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Officials: Bin Laden Urged Followers to Attack US

Photo taken from video released by US Pentagon May 7, 2011 shows Osama bin Laden.

Photo taken from video released by US Pentagon May 7, 2011 shows Osama bin Laden.

U.S. officials say Osama bin Laden's handwritten journal shows the al-Qaida leader urging his followers to focus on targeting the United States in a large-scale attack.

Media reports quote the officials, who spoke on the condition of anonymity. They say the notebook details al-Qaida's doctrine, potential targets and how to carry out attacks against them. It describes plots against the U.S. rail system and the importance of attacking the U.S.

In one journal passage, officials say bin Laden wondered how many Americans would have to die in U.S. cities to force the U.S. government to withdraw from the Arab world. Officials say the al-Qaida leader concluded that only an attack on the scale of September 11, 2001, would shift U.S. policy.

Sifting through contents

Bin Laden is believed to have personally written the journal, which U.S. Navy SEALs seized from his compound in the Pakistani city of Abbottabad during the May 2 operation that killed him.

U.S. intelligence officials are still in the process of sifting through the contents of dozens of flash drives, computers, and paper documents seized during the raid.

Officials say so far they have seen no evidence of specific, imminent plots against the U.S. or other Western targets.

On Thursday, a top U.S. senator said harsh interrogation techniques were not used while gathering intelligence about bin Laden's whereabouts.

In a speech to the U.S. Senate, Senator John McCain, a Republican from the state of Arizona and former U.S. presidential candidate, rejected claims by former Attorney General Michael Mukasey and others who said the waterboarding of senior al-Qaida leader Khalid Sheikh Mohammed provided information that led to bin Laden's compound in Pakistan.

Pakistani outrage

Pakistani Prime Minister Yousuf Raza Gilani warned of "serious consequences" from such unilateral actions. He has ordered a military probe into how bin Laden was able to hide out in Pakistan for several years.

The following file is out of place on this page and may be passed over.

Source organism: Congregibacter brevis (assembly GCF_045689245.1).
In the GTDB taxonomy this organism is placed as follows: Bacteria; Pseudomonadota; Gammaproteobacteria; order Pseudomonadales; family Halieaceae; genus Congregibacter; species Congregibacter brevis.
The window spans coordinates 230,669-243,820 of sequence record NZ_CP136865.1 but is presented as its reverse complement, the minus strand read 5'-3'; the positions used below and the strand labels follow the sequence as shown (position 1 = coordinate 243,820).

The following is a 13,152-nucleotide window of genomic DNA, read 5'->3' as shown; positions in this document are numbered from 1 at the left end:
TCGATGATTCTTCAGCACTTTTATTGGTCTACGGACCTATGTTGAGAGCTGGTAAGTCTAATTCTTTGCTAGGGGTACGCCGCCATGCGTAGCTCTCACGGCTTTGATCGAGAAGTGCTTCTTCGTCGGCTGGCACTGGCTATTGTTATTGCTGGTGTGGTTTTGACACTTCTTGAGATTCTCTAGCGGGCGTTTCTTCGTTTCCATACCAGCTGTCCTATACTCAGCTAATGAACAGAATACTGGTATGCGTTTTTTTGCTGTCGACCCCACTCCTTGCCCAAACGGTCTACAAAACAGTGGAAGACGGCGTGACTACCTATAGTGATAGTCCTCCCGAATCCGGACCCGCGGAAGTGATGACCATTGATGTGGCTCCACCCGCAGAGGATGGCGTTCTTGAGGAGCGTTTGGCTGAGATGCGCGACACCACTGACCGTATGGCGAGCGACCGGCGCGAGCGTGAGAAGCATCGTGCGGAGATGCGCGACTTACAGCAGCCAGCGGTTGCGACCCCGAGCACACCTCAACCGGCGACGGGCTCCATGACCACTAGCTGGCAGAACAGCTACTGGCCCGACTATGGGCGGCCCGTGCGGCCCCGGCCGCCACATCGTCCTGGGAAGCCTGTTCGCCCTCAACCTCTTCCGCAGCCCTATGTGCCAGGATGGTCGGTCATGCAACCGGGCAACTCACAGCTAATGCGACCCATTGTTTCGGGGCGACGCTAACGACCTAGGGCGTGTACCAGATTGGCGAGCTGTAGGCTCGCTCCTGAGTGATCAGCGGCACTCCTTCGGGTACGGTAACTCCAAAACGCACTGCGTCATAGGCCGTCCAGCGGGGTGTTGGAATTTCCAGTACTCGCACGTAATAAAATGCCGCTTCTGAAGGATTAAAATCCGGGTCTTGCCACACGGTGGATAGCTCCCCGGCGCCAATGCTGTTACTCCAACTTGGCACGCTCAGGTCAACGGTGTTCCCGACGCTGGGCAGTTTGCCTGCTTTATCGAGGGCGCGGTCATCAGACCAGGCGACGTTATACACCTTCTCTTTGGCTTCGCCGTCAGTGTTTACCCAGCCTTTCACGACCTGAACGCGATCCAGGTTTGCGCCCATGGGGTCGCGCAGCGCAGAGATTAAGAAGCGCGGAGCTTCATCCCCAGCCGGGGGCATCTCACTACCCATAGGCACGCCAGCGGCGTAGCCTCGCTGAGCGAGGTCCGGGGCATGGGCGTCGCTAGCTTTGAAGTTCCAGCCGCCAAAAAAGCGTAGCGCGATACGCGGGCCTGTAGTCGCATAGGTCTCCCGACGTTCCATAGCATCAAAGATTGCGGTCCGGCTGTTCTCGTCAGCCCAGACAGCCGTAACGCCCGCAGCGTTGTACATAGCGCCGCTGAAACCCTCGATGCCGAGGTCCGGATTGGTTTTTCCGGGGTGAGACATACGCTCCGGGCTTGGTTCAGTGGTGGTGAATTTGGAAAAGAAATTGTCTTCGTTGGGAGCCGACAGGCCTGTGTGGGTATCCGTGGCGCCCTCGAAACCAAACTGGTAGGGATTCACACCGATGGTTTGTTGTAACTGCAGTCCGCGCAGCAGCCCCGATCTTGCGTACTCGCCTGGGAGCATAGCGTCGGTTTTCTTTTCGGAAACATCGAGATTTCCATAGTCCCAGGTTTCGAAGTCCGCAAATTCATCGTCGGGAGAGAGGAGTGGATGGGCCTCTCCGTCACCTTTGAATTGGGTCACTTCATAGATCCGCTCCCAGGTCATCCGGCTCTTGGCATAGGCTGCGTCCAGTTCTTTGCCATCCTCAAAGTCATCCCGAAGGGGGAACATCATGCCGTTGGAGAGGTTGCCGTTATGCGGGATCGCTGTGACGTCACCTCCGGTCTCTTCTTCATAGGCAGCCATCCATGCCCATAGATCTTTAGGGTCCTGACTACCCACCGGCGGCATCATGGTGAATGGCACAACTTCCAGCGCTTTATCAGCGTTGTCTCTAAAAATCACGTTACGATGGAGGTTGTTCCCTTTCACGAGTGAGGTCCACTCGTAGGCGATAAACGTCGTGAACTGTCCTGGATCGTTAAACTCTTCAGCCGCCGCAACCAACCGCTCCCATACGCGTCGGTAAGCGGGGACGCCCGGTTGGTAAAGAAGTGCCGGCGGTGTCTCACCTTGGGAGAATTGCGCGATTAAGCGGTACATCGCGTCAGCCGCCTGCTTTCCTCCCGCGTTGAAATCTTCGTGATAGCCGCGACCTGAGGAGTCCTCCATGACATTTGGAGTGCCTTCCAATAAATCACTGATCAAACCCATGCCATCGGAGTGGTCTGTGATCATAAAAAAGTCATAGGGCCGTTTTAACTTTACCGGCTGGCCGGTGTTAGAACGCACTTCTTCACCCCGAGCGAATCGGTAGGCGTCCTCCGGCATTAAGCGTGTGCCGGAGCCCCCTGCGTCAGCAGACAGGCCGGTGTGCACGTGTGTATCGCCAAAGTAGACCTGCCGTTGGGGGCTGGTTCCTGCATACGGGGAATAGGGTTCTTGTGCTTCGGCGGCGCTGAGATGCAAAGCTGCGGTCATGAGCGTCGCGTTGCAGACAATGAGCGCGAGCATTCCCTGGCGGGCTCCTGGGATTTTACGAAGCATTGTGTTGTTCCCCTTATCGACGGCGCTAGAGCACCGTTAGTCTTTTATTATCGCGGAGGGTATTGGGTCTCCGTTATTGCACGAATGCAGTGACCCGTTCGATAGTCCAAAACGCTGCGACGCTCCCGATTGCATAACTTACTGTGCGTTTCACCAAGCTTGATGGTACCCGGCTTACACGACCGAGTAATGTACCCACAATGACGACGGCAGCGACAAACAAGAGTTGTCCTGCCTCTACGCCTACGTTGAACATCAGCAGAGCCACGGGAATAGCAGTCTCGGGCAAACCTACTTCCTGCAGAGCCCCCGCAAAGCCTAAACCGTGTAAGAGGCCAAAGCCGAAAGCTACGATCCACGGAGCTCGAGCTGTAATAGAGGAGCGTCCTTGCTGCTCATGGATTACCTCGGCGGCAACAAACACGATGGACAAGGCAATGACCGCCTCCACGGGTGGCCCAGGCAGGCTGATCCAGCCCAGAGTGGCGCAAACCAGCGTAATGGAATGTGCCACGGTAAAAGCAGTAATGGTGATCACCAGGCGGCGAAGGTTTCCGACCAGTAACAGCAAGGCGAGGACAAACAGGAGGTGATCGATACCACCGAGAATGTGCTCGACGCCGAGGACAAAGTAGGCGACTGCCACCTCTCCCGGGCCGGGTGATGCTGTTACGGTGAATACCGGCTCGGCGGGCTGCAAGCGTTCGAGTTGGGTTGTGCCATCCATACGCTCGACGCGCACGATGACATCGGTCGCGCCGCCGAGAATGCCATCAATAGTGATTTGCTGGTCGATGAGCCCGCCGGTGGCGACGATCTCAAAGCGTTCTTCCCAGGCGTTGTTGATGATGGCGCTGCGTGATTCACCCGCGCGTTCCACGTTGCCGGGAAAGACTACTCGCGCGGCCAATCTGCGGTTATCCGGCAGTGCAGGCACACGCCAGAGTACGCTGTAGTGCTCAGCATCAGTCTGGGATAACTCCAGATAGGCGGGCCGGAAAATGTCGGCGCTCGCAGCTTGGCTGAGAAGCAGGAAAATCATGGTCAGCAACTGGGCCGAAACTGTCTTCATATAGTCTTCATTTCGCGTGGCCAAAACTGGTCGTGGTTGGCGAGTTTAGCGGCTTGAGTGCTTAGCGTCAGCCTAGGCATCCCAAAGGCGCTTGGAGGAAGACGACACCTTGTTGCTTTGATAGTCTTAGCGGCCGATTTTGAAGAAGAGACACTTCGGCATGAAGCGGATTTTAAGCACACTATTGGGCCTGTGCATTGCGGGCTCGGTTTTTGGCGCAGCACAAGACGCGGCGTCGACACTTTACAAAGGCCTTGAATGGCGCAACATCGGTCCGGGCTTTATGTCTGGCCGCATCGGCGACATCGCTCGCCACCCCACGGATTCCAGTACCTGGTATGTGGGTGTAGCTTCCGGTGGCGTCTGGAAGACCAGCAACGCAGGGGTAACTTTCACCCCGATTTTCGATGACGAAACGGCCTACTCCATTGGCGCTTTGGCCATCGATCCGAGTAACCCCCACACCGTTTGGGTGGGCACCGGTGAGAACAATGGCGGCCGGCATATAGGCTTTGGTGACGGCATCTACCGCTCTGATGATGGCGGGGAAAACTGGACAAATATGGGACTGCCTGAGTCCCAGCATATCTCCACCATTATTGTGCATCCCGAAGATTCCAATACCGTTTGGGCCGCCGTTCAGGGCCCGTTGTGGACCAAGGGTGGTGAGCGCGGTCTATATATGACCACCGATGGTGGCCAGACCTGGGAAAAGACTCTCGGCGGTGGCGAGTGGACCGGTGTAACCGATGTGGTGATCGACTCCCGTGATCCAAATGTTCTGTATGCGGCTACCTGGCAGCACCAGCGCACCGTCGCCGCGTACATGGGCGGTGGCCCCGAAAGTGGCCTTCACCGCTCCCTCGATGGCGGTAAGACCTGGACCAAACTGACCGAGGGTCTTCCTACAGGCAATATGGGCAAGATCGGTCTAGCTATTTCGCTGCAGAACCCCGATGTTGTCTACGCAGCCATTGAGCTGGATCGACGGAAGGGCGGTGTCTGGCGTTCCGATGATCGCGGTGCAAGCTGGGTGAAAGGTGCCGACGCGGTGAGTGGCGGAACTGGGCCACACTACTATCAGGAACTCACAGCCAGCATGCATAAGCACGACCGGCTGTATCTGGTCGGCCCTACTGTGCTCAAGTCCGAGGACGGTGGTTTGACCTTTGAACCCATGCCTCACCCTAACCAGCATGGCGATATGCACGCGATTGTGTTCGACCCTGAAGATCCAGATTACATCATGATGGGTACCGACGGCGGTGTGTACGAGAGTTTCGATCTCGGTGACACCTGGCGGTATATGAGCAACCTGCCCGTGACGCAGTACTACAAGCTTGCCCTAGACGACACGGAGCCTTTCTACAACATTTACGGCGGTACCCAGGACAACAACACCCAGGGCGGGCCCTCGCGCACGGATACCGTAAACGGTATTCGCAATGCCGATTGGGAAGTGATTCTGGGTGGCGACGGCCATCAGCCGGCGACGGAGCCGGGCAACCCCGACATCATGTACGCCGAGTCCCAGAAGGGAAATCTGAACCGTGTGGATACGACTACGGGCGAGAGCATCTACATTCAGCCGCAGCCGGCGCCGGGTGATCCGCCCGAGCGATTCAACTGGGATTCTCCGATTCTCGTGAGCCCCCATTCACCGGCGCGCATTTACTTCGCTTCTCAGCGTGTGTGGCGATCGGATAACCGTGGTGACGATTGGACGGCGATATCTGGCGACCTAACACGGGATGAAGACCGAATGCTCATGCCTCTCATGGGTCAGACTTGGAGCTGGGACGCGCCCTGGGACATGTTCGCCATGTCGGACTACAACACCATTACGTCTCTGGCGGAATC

On Thursday, about 300 supporters of Pakistan's main opposition leader, former Prime Minister Nawaz Sharif, rallied in Abbottabad to protest the U.S. military operation and the Pakistani intelligence agency's failure to detect the raid.In Pakistan, the public and politicians continued to protest the U.S. raid that killed bin Laden. Earlier this week,

Sharif has called for an independent probe led by the judiciary into how bin Laden came to live in Abbottabad and the U.S. operation that killed the al-Qaida leader. The former prime minister has called the raid a violation of Pakistan's sovereignty.

Demonstrators on Thursday shouted slogans against the United States and the Pakistani government.

Strained relations

The U.S. raid has further strained ties between the United States and Pakistan.

U.S. Ambassador Cameron Munter held talks with officials at Pakistan's foreign ministry on Thursday. No details have been released.

In Washington, some U.S. lawmakers said they saw photos of bin Laden's body after he was shot and killed. Senator James Inhofe, a Republican from the state of Oklahoma, told reporters the photos were "pretty gruesome."

U.S. forces buried bin Laden at sea.

The White House says it will not publicly release photos of bin Laden's body, for fear the images will incite violence or be used as a propaganda tool.